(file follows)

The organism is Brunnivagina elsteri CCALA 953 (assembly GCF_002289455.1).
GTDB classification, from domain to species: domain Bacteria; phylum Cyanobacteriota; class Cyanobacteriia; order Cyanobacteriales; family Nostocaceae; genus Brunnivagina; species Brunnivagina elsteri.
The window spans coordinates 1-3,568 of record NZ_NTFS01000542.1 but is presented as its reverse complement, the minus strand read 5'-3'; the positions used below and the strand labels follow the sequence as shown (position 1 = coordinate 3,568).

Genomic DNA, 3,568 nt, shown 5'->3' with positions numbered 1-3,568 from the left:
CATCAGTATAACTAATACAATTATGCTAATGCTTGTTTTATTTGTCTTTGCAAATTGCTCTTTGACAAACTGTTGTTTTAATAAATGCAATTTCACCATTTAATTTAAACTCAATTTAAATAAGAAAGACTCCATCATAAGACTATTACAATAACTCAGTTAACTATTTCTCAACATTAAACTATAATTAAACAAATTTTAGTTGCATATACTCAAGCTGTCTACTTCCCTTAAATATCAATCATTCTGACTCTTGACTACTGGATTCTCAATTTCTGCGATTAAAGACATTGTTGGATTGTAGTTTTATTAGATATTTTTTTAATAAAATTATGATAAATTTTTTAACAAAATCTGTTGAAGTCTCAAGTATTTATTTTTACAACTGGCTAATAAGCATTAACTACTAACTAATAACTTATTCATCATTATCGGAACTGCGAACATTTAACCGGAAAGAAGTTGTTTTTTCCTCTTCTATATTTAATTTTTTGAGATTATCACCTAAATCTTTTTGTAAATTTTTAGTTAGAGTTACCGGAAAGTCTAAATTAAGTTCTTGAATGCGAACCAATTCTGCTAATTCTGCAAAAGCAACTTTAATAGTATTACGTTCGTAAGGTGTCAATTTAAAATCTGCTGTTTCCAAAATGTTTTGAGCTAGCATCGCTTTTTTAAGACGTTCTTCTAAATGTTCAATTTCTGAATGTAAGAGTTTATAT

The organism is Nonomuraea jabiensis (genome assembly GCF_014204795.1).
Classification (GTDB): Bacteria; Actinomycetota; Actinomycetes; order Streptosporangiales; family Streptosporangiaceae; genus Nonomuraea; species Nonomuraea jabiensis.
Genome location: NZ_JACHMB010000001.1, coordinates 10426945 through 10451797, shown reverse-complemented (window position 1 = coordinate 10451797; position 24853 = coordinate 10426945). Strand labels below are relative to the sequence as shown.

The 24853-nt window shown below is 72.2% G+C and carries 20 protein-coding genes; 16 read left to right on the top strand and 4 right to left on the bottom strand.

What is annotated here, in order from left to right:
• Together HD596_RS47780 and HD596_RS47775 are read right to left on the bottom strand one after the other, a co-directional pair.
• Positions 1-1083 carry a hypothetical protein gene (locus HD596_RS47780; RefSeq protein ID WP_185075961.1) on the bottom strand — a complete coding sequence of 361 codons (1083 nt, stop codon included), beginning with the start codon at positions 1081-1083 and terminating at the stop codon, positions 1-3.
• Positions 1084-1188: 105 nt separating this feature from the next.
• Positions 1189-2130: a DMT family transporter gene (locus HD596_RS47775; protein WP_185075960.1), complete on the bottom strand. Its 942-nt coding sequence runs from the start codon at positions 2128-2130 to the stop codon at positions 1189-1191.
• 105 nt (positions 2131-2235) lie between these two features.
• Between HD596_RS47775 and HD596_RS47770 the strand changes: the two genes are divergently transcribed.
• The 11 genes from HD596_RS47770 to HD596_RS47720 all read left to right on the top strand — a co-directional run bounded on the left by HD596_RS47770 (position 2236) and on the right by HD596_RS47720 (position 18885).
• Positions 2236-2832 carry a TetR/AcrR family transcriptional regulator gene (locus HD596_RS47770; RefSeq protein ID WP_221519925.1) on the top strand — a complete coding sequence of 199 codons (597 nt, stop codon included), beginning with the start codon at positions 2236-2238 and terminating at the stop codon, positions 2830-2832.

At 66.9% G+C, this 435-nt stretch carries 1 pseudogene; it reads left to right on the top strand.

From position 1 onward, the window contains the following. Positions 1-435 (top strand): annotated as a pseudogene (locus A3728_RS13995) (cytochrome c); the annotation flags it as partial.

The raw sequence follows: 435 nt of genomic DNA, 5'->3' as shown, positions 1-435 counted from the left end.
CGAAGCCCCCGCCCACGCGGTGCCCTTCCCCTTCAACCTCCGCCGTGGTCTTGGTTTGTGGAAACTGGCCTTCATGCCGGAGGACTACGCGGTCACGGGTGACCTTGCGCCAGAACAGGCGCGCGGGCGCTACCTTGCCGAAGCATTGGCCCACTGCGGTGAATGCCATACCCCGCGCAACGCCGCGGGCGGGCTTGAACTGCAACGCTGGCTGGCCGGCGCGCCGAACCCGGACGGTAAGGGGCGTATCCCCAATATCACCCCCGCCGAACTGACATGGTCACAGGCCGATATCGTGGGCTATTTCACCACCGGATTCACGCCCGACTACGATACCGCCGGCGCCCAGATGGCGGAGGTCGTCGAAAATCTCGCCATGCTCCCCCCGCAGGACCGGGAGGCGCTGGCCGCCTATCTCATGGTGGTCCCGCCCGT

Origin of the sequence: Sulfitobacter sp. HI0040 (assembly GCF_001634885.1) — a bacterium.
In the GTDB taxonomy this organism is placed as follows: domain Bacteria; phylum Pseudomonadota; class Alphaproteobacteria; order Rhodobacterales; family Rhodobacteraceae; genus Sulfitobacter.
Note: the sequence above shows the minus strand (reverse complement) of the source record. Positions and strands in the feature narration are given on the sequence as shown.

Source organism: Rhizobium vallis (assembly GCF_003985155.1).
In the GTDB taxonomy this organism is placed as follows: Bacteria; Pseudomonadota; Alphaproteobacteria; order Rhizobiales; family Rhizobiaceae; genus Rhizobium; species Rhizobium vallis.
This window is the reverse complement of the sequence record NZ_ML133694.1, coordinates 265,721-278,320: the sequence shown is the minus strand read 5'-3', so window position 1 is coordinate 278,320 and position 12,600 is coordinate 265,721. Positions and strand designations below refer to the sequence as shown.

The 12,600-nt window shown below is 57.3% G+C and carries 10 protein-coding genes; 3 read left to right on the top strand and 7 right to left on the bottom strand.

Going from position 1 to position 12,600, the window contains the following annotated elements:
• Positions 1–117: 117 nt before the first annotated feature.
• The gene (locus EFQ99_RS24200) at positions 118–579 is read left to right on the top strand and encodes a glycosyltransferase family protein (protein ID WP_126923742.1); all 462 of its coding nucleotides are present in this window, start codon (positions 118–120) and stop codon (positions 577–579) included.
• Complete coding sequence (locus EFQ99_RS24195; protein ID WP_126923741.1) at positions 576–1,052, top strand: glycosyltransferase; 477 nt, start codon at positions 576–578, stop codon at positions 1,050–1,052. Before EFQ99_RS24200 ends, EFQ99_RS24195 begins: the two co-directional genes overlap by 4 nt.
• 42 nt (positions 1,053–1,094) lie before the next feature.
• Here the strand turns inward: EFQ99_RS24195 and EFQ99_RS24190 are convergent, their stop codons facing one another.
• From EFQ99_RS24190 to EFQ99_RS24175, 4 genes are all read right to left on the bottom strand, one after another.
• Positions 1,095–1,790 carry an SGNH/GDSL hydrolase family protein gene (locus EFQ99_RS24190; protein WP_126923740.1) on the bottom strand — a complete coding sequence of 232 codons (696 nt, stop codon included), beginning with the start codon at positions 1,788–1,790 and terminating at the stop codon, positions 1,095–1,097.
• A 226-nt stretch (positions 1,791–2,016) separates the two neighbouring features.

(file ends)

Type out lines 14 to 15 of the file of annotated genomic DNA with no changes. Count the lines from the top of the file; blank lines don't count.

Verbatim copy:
• Positions 1189-2130: a DMT family transporter gene (locus HD596_RS47775; protein WP_185075960.1), complete on the bottom strand. Its 942-nt coding sequence runs from the start codon at positions 2128-2130 to the stop codon at positions 1189-1191.
• 105 nt (positions 2131-2235) lie between these two features.